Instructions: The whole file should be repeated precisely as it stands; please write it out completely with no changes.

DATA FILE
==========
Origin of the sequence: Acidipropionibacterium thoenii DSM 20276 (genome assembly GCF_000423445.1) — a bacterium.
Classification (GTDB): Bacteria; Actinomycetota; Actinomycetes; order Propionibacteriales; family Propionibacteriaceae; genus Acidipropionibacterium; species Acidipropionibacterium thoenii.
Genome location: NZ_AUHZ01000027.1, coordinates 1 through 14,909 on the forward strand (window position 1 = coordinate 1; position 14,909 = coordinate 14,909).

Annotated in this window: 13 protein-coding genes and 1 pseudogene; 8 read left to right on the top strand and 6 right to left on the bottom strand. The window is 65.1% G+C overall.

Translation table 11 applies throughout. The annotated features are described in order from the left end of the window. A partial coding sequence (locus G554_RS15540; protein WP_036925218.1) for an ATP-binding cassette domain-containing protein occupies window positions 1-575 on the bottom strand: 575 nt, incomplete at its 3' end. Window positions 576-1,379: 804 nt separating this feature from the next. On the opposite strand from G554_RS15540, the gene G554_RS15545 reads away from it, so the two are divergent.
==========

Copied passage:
Origin of the sequence: Acidipropionibacterium thoenii DSM 20276 (genome assembly GCF_000423445.1) — a bacterium.
Classification (GTDB): Bacteria; Actinomycetota; Actinomycetes; order Propionibacteriales; family Propionibacteriaceae; genus Acidipropionibacterium; species Acidipropionibacterium thoenii.
Genome location: NZ_AUHZ01000027.1, coordinates 1 through 14,909 on the forward strand (window position 1 = coordinate 1; position 14,909 = coordinate 14,909).

Annotated in this window: 13 protein-coding genes and 1 pseudogene; 8 read left to right on the top strand and 6 right to left on the bottom strand. The window is 65.1% G+C overall.

Translation table 11 applies throughout. The annotated features are described in order from the left end of the window. A partial coding sequence (locus G554_RS15540; protein WP_036925218.1) for an ATP-binding cassette domain-containing protein occupies window positions 1-575 on the bottom strand: 575 nt, incomplete at its 3' end. Window positions 576-1,379: 804 nt separating this feature from the next. On the opposite strand from G554_RS15540, the gene G554_RS15545 reads away from it, so the two are divergent.